Ryan Cooper writing in the American Prospect:
Last week, the Governors Highway Safety Association released its annual preliminary report on pedestrian safety in the United States for 2022. It projected that pedestrian deaths will have increased for the 12th consecutive year, nearly doubling from 4,302 in 2010 to an estimated 8,126—the highest number in more than 40 years. Back in April, the National Highway Traffic Safety Administration released its preliminary report on motor vehicle fatalities in 2022, finding a slight decrease from the prior year but still a 32 percent increase compared to 2011.
It’s not hard to discover why American roads are so deadly, particularly for pedestrians. There are too many cars and trucks that are too heavy and tall, driving too fast on streets that are too wide, with too many points of conflict. The typical pedestrian death is an SUV or truck running someone down on a “stroad,” the classic suburban arterial street-highway hybrid with many lanes, high speed limits, regular stoplights, and drivers constantly turning on and off. (This is also the most dangerous type of road for drivers, particularly on motorcycles.)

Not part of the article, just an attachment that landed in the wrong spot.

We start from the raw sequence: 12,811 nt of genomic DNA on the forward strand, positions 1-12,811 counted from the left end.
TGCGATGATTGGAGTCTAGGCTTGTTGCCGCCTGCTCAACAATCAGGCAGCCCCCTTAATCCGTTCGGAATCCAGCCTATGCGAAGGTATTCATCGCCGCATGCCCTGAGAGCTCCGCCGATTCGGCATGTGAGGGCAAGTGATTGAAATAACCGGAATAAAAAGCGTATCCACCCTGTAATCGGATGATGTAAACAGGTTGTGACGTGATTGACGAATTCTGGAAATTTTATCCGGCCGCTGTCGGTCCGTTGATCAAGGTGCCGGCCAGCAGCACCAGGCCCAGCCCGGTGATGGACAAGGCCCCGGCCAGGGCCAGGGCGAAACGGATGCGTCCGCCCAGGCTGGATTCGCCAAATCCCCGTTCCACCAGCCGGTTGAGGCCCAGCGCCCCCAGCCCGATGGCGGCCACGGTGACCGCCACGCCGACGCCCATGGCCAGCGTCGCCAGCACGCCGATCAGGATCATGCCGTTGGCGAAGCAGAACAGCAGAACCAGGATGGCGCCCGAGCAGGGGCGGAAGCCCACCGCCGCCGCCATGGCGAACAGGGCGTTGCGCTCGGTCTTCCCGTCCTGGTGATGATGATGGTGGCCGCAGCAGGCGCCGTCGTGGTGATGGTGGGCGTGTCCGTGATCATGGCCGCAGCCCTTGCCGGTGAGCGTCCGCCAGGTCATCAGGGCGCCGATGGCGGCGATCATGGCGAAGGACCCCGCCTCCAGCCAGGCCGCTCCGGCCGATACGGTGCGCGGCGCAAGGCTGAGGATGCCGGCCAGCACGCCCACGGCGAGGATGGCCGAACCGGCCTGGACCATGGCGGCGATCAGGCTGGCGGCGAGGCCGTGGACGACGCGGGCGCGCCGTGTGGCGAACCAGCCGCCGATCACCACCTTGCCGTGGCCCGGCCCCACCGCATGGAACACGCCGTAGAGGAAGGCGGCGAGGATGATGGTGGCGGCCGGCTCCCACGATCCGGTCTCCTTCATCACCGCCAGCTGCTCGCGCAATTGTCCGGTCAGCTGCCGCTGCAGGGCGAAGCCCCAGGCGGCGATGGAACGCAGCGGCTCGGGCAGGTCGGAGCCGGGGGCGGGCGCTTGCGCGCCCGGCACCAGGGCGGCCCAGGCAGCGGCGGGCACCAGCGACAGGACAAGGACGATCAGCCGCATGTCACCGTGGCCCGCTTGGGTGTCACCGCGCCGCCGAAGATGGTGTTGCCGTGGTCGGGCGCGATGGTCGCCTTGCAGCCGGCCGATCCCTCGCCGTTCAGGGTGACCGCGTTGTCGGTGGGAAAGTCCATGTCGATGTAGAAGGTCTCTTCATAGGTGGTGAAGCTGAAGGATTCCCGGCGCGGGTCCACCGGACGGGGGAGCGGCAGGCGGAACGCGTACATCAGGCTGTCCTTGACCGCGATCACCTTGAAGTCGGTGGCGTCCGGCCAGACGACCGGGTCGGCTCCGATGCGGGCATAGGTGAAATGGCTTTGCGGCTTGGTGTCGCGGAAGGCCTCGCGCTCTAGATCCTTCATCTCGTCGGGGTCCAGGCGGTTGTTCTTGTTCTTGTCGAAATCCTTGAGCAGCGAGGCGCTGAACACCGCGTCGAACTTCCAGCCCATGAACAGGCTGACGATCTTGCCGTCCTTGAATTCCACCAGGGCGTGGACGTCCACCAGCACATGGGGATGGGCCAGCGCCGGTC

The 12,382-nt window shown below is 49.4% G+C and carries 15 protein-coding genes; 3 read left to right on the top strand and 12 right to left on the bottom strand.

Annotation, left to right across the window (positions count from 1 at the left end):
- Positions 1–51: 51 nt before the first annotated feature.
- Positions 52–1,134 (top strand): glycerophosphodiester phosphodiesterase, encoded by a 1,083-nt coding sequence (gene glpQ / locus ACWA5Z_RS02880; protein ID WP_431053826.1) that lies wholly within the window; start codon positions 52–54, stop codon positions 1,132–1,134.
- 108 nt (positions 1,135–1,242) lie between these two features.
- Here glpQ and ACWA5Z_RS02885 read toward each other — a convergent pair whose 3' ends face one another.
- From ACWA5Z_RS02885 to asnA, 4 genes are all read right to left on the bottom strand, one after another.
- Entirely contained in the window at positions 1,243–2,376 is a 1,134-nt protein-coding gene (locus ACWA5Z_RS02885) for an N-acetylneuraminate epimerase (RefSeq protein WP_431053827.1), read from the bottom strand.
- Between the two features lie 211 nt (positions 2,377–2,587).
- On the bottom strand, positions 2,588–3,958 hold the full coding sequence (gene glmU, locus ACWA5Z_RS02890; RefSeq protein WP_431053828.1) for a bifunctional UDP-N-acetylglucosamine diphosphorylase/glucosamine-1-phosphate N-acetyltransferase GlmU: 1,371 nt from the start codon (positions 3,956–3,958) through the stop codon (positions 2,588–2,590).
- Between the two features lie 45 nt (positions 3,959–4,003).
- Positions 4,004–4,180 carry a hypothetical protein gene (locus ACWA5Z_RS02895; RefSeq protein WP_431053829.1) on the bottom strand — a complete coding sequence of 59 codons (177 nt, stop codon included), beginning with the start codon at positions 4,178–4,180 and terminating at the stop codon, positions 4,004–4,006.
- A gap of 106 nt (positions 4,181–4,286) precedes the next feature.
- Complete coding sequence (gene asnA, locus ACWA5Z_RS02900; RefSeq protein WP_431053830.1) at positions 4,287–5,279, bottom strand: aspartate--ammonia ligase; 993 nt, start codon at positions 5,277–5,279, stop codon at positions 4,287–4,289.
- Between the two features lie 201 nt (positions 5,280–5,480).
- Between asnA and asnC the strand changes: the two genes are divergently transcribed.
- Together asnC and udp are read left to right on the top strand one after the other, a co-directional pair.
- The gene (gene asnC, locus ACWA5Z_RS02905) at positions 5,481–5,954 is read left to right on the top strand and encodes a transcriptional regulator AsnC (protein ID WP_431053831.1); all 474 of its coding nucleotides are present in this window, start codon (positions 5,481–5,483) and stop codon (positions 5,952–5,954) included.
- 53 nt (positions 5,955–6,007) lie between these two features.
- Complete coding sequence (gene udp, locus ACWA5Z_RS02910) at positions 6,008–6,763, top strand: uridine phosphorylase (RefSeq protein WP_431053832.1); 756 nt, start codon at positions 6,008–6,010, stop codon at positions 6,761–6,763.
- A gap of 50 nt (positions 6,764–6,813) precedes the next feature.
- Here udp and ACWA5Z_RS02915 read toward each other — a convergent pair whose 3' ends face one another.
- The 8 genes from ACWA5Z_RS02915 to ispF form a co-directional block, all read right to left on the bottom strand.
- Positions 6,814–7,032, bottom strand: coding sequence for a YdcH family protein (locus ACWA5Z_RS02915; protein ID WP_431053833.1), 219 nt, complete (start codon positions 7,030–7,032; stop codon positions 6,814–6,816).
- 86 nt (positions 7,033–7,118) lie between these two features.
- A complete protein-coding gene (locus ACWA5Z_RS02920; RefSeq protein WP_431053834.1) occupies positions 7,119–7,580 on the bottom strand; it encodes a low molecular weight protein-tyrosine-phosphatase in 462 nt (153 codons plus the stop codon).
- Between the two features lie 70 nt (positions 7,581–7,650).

The European Union, by contrast, has been pushing road safety policies for decades now that have cut down on road deaths by 22 percent since 2012. Best practices include road narrowing, traffic-calming devices like speed bumps, lowering speed limits, taxes on excessive vehicle weight, seat belt compliance efforts, protected bike lanes and sidewalks, pedestrian safety regulations on automakers, “daylighting” intersections (which involves removing parking spots close to intersections to improve visibility), timing traffic lights to give pedestrians a head start in the crosswalk, and so forth.
It is as if the average American citizen is playing a life or death version of Frogger at every crossing. That increase in deaths would be a hair-on-fire emergency in any other rich country. But here in America, as in healthcare and gun violence , the government is comically in bed with the various comercial industries.